Mahomet taught his followers "that he who forgives an injury does well, but he who revenges it does better." His reason for inculcating this revengeful doctrine was, that a constant recollection of injuries would in time

make them more careful in committing them, and thus advance morality. Confucius, the Chinese philosopher, inculcated more rational precepts: "Acknowledge," said he, "thy benefits by the return of other benefits, but never revenge injuries." "Do not to another what you would not have done unto you." These pure maxims were inculcated by Confucius, upwards of five hundred years before the Christian era.

One of the most celebrated wonders of the East is the suspension of Mahomet's coffin by the attraction of magnets. The following description of this curiosity is from the pen of Mr. Anderson, who visited the sepulchre in 1804. "The vault is in Medina, and situated contiguous to the grand Mosque, through which, and two inferior buildings, termed majets, the passage leads to the vault, the entrance into which is by a small door or aperture, arched at top, in a stone wall seven or eight feet thick. The vault inside is round, likewise arched at the top, tho octagon without; the size in the interior about nine feet wide, and ten or eleven feet high, without aperture to admit light; the loss of which is supplied by lamps which are constantly burning. At the top of the dome or arch is inserted a dove colored stone ør slab of marble, into which is inserted another stone of dark brownish hue, round, about seven or eight inches in diameter, and probably eighteen inches in length, projecting downwards. At the centre of the floor, which is of stone, there is a pile of marble tables or slabs, about eighteen or twenty inches. square, and two feet high, into the top of one of which is inserted a similar stone to the one just described as at the top, projecting downwards;-its diameter, however, does not exceed three inches. From the stone at the top projects, on the right and left, two rods apparently of iron, extending to the side walls, at their extreme height, where the arch springs, thence down the side walls to about midway, where it curves off towards the centre of the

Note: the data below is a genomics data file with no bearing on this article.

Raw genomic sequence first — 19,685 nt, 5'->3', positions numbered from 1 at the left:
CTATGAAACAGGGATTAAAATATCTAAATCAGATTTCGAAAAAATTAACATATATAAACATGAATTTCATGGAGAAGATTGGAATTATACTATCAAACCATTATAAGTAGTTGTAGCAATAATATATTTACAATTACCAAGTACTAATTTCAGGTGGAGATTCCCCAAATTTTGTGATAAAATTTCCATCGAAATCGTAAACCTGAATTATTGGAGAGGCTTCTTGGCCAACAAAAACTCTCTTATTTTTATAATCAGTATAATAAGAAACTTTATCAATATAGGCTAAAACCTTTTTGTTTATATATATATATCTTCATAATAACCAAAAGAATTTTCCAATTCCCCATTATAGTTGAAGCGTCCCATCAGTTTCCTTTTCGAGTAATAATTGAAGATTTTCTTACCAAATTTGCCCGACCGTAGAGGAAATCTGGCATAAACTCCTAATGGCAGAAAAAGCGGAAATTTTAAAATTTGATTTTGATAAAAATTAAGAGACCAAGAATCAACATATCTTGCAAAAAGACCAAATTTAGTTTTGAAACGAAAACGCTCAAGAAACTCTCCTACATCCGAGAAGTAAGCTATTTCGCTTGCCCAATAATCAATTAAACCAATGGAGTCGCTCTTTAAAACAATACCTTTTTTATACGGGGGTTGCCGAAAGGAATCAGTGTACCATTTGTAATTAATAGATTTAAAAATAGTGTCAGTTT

whole space inside the vault. At the end of these rods are bulbs resembling a four pound shot, black or dark brown, but not rusty; between these four points, but detached from all, stands erect, a box or coffin; four feet and a half long, by 18 inches square, how thick or of what metal Mr. A. does not pretend to say, but thinks it not improbable it is steel washed with some composition, as its appearance was white, but not polished. At either end of the coffin or box, was a half round bulb of a similar appearance to those on the ends of the rods. The ends of the rods, come not immediately opposite to the centre of the coffin, but somewhat below it." Mr. A. passed his sword at either side of the coffin, which sensibly vibrated as the steel approached it.